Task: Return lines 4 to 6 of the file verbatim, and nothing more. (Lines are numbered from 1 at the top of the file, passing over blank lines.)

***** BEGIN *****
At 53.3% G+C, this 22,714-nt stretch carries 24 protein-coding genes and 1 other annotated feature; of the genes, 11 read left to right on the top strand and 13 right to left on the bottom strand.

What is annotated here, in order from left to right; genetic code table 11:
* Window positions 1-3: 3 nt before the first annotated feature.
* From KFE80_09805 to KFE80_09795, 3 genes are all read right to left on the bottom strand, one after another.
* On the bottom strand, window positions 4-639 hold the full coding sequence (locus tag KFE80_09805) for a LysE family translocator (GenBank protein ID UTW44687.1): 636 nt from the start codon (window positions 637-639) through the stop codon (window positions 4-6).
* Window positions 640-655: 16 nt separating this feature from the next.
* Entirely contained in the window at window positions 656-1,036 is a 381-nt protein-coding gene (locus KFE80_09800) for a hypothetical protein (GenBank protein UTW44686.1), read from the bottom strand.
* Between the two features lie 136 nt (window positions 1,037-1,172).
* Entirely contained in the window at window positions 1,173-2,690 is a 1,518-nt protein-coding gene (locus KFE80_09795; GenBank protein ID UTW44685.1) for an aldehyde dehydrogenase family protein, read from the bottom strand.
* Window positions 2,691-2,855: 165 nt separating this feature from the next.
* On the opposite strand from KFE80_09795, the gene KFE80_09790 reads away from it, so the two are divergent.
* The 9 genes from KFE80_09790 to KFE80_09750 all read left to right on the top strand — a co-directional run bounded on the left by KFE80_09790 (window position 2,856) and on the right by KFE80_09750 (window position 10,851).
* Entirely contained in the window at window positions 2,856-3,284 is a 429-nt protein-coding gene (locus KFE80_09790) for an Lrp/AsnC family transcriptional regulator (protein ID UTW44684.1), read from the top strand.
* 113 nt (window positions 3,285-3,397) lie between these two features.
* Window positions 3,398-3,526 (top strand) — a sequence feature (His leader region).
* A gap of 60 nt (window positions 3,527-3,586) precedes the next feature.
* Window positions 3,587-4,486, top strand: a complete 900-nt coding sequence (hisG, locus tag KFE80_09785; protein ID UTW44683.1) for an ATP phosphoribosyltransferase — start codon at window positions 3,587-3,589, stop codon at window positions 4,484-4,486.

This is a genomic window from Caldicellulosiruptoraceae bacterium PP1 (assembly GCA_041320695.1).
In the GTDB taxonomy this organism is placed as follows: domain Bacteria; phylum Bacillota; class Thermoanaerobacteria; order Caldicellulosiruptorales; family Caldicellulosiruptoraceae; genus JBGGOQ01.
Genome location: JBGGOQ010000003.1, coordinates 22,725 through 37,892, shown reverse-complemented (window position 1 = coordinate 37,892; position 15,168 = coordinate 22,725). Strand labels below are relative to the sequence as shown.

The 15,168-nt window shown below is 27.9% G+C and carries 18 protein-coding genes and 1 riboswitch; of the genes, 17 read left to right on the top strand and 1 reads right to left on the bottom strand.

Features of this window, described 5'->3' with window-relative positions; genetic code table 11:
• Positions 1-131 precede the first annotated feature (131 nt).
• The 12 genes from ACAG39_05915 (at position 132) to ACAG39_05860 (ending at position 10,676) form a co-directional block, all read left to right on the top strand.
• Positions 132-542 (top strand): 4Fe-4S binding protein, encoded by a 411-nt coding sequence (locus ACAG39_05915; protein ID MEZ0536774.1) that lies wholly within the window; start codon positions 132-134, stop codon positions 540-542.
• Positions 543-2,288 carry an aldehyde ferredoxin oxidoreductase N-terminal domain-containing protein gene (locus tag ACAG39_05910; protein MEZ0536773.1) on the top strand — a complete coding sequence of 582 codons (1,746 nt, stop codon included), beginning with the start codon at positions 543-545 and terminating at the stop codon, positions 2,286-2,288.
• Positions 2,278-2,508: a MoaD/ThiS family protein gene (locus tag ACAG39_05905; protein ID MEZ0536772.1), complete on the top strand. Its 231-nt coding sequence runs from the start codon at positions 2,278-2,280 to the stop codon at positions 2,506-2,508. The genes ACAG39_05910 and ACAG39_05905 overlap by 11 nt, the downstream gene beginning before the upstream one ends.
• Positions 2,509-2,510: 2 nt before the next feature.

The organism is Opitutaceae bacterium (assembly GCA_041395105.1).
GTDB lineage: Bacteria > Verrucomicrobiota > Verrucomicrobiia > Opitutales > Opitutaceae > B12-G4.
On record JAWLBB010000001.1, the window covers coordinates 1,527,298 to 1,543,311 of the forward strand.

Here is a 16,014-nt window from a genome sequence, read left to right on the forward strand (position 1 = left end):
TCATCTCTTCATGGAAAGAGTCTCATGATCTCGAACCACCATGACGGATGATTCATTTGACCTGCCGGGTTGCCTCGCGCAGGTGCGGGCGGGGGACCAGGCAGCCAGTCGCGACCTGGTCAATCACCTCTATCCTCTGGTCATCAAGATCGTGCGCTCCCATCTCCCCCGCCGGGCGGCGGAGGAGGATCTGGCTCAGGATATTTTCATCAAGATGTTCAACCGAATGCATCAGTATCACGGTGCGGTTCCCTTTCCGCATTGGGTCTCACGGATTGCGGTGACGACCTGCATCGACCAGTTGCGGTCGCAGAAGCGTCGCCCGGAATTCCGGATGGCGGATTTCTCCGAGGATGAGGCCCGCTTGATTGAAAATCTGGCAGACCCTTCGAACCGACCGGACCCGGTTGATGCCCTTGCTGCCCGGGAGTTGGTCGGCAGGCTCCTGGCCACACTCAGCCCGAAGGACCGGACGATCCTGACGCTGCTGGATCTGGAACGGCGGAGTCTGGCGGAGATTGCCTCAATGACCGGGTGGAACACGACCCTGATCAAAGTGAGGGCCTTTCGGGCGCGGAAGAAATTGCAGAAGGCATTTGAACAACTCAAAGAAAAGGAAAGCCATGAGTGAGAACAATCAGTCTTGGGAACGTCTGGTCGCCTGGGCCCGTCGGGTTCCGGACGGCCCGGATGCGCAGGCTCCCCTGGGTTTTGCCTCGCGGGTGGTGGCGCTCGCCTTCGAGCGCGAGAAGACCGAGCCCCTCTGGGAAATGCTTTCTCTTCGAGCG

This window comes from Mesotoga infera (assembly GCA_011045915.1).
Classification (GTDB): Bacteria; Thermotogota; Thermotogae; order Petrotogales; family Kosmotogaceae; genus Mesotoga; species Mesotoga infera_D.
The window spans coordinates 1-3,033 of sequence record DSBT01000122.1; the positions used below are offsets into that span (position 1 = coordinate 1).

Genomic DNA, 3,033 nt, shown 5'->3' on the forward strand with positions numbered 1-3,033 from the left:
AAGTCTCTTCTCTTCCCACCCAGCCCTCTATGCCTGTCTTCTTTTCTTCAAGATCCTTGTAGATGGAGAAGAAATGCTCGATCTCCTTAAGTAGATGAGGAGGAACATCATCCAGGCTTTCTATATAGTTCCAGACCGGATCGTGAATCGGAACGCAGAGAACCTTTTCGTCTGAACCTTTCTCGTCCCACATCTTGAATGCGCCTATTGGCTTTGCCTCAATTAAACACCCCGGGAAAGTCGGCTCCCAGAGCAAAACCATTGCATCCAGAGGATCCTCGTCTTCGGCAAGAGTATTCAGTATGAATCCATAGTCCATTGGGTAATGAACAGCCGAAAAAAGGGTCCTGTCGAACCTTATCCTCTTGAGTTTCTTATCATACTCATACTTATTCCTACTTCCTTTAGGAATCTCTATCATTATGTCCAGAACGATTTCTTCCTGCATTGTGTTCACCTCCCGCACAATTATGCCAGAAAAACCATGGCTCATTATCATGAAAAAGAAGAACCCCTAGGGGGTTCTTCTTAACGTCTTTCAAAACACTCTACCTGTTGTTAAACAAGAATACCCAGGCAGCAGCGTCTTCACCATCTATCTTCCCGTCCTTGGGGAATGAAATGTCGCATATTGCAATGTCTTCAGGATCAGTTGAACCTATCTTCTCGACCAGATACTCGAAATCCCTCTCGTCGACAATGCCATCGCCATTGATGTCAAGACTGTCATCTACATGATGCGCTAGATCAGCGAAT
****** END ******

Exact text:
* From KFE80_09805 to KFE80_09795, 3 genes are all read right to left on the bottom strand, one after another.
* On the bottom strand, window positions 4-639 hold the full coding sequence (locus tag KFE80_09805) for a LysE family translocator (GenBank protein ID UTW44687.1): 636 nt from the start codon (window positions 637-639) through the stop codon (window positions 4-6).
* Window positions 640-655: 16 nt separating this feature from the next.